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David Byrne


David Byrne ­ Grown Backwards
Review by Matt Robinson

“To whom can I speak today?” asks underground icon David Byrne in “The Man Who Loved Beer.” While the line has little to do with the gently jaunty second tune from his latest album, it says a great deal about the singer. Byrne’s attention to detail and love of a lyric (no matter how forced) have always been among his trademarks. On this latest collection, Mr. Byrne and company (including vocal artist Rufus Wainwright, accordionist John Linnell, and bassist John Patitucci) swing from the pseudo-political anthem “Empire” and the bouncing baby tune “Little Apocalypse” to the appreciative jaunt of “Glad” and the snare snapping punch of “Dialog Box.” On “Au Fond du Temple Saint,” Byrne and Wainwright strain against Bizet’s timeless strains. “Un de Felice, Etera” finds a yearning Byrne reaching vocally for Verdi’s heavens. Combining flavors from Byrne’s South American adventures with his Head-y days of yesteryear, Grown Backwards is (as the title suggests) a subtle retrospective of sorts- nowhere more evident than in the closing reworking of Byrne’s own classic “Lazy,” which combines the reminiscent Tosca Strings with the totally today X-Press 2. Weaving old and new from his own musical catalog and those of the universe, Byrne shows he continues to grow even in this backwards music world.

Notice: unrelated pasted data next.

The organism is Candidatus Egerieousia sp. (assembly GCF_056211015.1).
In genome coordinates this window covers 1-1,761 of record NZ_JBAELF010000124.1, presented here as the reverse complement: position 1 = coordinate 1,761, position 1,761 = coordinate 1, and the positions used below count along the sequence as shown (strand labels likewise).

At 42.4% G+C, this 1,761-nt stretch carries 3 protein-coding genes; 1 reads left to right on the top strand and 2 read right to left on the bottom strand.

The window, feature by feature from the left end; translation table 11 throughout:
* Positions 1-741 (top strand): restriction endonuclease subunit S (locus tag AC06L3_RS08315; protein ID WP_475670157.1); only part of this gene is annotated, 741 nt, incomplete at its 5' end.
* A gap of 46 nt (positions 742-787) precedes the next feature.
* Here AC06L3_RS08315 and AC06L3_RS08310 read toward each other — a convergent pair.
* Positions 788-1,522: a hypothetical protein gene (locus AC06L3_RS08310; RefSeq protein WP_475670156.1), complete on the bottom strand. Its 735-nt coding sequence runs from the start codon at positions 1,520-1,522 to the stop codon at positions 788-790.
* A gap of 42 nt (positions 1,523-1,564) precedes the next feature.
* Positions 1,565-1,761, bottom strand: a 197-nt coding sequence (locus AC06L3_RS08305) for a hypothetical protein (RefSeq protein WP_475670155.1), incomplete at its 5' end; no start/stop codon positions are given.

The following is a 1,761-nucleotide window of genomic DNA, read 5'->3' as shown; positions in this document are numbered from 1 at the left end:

- Matthew S. Robinson
c. 2004, M. S. Robinson, ARR


©2003-2005 Boston Beats





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